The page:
Host1: "tar -cf - /file1 /file2 | nc -l -p 54321"
Host2: "nc host1 54321 | tar -xf -"
One thing that annoys me is how people will crack a quad core 1.6Ghz smartphone with 64Gb of storage and then install busybox to save those 50Mb over a regular shell environment that won't embarrass itself on every shell script or configure script.
Neat challenge left as an exercise to the reader: whois can be used to transfer files too. :)
Ah, the old DNS-tunnelling trick. A fun way to flip cheap hotels the bird.
# type ftpput
-sh: type: ftpput: not found
# busybox ftpput
busybox: applet not found
Busybox can be built with as many or as few applets as you want. If the busybox you have access to doesn't have what you need, you could always try putting another busybox in /tmp - https://busybox.net/downloads/binaries/ should have a static binary that works on whatever device you have.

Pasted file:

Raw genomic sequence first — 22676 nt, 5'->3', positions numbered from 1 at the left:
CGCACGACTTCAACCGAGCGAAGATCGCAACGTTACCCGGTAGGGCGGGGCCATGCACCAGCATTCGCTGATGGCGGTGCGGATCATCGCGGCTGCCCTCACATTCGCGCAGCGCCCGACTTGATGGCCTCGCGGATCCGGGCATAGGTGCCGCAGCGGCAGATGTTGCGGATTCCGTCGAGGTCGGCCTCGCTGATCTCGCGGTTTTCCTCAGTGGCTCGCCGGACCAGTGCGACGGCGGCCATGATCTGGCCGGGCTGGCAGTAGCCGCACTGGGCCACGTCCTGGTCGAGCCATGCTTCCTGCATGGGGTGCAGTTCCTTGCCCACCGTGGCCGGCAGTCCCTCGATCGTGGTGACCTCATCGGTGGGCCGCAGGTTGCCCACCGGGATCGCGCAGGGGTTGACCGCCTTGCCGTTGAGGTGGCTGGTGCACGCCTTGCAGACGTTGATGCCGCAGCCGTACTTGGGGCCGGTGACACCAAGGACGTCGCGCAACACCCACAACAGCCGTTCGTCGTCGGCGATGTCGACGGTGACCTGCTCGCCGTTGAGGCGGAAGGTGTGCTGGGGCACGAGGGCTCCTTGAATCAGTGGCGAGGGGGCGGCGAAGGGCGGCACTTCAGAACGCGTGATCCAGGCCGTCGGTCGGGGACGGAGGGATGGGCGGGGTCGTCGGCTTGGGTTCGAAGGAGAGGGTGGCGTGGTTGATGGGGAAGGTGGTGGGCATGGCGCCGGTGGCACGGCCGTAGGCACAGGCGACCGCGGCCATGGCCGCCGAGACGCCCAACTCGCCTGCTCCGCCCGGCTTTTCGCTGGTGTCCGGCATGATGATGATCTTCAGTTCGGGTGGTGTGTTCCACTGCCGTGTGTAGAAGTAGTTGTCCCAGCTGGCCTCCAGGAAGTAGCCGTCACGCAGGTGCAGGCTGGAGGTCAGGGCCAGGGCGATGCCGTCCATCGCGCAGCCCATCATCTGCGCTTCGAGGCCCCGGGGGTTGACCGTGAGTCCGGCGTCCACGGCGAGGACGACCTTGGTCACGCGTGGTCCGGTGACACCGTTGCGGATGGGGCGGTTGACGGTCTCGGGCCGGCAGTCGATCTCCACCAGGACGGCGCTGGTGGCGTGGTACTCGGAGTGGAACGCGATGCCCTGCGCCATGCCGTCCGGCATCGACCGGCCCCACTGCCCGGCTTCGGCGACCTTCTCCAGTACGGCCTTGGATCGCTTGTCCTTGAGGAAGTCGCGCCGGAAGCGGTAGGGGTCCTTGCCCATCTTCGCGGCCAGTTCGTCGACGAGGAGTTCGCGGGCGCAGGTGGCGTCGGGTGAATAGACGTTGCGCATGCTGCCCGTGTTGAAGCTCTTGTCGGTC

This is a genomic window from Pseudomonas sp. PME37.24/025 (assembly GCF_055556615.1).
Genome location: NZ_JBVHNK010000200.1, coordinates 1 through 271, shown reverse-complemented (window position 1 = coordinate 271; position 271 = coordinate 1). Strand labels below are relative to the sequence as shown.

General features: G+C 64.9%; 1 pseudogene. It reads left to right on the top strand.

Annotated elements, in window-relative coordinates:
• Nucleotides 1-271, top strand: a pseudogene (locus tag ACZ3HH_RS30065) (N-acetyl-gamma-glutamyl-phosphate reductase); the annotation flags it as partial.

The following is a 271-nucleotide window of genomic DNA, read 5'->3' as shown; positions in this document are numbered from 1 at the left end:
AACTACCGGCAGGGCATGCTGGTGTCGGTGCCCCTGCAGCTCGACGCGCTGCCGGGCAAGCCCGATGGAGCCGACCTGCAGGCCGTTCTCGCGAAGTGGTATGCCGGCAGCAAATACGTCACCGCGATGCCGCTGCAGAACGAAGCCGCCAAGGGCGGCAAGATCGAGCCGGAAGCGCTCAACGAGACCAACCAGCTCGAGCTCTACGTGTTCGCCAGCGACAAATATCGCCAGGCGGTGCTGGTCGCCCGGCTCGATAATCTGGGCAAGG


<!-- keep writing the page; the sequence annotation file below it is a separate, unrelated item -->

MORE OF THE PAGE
Your example along with OP's showcase why it's a good idea to audit the utilities you include at build time!
If you really need to get some data off, look at how much memory you have and just window the copied data in to files you can DL.
Many of the less expensive and crappier ones ship with very little memory, very little flash, and a VERY restrictive busybox build.
Still, somewhere between that and the kernel are going to be the tools you need to get chunks of data out.
"Exfiltrating" implies a covert action... Using ftp is kinda obvious!